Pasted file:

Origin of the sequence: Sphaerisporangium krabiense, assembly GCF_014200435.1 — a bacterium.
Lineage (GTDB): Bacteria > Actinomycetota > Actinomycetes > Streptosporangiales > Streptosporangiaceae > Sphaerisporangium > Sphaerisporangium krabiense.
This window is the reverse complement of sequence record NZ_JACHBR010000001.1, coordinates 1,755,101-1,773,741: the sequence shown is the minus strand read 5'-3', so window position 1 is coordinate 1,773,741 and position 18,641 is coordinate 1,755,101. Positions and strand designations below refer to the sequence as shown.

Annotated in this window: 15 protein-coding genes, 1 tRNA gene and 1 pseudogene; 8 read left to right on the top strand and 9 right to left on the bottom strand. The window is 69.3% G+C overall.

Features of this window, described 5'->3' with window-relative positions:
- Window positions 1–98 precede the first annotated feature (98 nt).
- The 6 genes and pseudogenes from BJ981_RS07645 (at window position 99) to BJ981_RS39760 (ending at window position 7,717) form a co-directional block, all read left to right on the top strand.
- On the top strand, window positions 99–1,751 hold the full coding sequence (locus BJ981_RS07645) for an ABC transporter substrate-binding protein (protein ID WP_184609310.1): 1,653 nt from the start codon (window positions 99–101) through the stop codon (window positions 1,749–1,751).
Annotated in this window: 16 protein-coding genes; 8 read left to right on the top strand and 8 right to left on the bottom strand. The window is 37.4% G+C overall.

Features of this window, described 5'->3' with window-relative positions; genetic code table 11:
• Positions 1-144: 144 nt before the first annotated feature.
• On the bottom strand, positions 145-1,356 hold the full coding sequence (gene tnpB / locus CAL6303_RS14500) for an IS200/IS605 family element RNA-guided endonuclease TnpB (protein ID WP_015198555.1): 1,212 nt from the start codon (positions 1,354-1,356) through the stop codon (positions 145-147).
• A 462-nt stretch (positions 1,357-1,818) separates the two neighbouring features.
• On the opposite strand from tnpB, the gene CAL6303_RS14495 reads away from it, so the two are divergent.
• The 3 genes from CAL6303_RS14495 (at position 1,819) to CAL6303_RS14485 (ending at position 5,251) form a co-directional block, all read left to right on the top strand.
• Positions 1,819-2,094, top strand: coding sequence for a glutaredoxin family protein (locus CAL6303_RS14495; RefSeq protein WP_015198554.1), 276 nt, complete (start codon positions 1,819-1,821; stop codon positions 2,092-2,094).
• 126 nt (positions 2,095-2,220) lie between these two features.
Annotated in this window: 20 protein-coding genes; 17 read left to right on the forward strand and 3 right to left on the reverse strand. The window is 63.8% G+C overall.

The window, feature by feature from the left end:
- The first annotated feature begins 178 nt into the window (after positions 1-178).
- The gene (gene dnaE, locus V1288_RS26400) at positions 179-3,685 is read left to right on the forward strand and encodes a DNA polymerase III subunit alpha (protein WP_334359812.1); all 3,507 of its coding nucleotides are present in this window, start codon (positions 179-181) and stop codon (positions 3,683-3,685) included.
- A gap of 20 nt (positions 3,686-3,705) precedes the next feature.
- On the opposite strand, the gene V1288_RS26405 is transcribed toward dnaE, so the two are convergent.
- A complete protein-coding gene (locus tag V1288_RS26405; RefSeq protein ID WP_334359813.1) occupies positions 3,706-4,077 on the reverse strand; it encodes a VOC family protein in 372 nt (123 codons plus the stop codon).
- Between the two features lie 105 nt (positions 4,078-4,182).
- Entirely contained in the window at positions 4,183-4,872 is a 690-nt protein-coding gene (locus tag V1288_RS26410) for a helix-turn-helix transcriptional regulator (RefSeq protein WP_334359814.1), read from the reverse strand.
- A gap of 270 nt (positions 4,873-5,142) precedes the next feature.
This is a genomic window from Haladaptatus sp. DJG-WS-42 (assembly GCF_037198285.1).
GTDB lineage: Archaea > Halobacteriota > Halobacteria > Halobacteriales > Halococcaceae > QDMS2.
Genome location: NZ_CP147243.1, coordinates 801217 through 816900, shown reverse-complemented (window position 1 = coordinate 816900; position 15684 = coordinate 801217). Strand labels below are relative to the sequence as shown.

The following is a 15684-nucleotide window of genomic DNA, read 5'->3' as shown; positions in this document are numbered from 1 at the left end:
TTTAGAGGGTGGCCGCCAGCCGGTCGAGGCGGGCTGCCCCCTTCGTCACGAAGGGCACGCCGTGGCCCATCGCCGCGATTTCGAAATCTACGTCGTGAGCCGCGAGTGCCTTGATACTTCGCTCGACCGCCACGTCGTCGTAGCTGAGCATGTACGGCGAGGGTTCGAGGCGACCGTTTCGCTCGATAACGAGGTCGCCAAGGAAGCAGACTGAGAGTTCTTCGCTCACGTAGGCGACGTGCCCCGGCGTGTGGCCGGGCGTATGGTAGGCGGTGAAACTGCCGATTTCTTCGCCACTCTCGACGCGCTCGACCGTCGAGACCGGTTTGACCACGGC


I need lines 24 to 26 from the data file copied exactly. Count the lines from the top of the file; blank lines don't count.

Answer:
- A complete protein-coding gene (locus tag V1288_RS26405; RefSeq protein ID WP_334359813.1) occupies positions 3,706-4,077 on the reverse strand; it encodes a VOC family protein in 372 nt (123 codons plus the stop codon).
- Between the two features lie 105 nt (positions 4,078-4,182).
- Entirely contained in the window at positions 4,183-4,872 is a 690-nt protein-coding gene (locus tag V1288_RS26410) for a helix-turn-helix transcriptional regulator (RefSeq protein WP_334359814.1), read from the reverse strand.